Les églises botaniques de France
Les églises botaniques de France offers a solution to two distinct problems: the preservation of the architectural heritage of abandoned churches and the creation of free and public sheltered areas in parks. The idea is to develop a network of refurbished churches, each with a specific theme and corresponding plants. Inside the botanical churches, visitors can find a picnic area, a meditation area, a group area and a relaxation area.
“For her starting point, Marguerite took a very dreamlike image of an abandoned church overtaken by nature. This inspiration led her to ask many questions as a spatial designer about built and abandoned heritage. Why is it that these buildings with undeniable architectural qualities are no longer able to meet the needs of city dwellers? What services could these places provide to give them back a role at the heart of city life? As a designer, what new uses can be found for these buildings? Based on a precise case study and following many meetings with residents, Marguerite was able to identify new needs: breathing, taking a break, having some peace and quiet in a bustling city with hectic days and tight schedules. This proposal of sheltered gardens, like an extension of botanical gardens, corresponds perfectly to the current needs of city-dwellers. Thanks to her network of stakeholders, she managed to come up with a persuasive proposal for reconverting this abandoned church.”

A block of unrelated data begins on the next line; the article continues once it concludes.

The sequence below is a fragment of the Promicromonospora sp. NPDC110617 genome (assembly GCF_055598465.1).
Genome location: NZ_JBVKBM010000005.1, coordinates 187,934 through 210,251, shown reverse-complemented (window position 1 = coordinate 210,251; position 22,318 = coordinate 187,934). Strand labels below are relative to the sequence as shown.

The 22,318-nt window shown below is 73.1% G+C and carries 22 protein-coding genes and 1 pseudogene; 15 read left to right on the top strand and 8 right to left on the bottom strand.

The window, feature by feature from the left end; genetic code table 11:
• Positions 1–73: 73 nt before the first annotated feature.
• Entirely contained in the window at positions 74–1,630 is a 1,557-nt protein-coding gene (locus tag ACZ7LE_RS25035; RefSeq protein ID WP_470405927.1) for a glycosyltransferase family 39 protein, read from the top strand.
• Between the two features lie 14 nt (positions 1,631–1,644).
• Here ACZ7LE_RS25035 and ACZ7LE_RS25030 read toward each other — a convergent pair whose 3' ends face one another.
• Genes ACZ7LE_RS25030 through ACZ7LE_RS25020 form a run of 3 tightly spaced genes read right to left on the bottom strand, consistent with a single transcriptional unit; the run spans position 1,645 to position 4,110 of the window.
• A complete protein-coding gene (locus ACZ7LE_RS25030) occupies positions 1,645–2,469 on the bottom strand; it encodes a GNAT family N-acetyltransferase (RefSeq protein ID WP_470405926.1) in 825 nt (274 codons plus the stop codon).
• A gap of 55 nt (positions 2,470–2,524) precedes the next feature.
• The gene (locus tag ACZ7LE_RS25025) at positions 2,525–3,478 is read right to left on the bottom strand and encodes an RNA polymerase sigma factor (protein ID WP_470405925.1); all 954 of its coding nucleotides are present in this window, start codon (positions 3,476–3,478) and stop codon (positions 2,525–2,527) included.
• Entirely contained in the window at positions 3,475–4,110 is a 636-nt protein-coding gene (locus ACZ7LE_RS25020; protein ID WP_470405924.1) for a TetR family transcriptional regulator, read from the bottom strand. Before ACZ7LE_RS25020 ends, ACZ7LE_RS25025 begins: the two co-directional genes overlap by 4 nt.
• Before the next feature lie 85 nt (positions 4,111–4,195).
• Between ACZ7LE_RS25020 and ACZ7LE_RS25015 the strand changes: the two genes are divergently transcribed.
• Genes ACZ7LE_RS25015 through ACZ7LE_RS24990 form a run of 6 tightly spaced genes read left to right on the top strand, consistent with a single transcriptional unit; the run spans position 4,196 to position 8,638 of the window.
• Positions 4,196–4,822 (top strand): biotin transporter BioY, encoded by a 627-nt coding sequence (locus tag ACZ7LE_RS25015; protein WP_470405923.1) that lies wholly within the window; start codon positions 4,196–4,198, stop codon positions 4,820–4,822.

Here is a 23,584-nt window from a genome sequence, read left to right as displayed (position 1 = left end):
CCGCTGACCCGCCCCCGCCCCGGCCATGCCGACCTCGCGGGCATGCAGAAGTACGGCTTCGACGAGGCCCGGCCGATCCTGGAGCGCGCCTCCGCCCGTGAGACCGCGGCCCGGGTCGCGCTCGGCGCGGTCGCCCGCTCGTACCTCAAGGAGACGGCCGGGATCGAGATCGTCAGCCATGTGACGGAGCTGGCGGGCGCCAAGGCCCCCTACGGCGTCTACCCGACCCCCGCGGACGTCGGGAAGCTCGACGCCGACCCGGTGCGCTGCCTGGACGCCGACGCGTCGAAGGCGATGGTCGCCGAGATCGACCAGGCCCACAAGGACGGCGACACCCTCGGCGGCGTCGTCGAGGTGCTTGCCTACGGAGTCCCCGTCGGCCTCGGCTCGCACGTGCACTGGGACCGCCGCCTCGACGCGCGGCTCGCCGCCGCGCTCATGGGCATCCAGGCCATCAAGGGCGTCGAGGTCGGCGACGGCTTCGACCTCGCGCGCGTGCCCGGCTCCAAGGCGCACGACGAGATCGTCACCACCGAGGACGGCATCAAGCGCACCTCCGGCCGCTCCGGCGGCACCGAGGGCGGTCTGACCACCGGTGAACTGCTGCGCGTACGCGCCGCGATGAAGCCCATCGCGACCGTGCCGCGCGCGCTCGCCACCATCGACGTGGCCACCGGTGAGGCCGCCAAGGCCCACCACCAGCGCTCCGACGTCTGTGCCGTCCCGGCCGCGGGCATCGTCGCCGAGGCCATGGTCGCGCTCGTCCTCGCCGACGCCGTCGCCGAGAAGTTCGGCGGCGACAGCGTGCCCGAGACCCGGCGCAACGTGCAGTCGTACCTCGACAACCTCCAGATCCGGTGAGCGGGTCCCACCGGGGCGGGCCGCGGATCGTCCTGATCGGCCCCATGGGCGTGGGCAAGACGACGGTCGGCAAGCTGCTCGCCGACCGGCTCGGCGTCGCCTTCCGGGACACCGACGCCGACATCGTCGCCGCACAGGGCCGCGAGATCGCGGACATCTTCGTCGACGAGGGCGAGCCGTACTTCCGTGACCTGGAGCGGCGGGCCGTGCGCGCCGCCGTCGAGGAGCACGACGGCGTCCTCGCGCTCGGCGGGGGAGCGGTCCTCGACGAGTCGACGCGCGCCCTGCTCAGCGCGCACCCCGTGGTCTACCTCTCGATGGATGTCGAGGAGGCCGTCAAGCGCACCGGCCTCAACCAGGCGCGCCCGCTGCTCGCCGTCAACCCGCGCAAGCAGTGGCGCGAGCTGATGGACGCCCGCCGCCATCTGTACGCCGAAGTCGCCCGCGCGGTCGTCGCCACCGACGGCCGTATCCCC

Design Management and Innovation in apprenticeship program Course Leader
After doing an advanced diploma in spatial design at LISAA in Nantes, Marguerite took a sabbatical year to work in Paris then in Bangladesh before joining L’École de design in the 3rd year BDes International Class specializing in Global Design. She then went on to do the Design Management and innovation MDes program and did her apprenticeship at AIA, an engineering and architecture firm in Nantes. She learnt a lot about interprofessional collaboration and she will be able to develop this expertise in Shanghai where AIA have offered her a job. Drawn by the beauty of materials, Marguerite is inspired by Katty Schiebeck, a designer who works with noble raw materials respecting the rules of minimalism.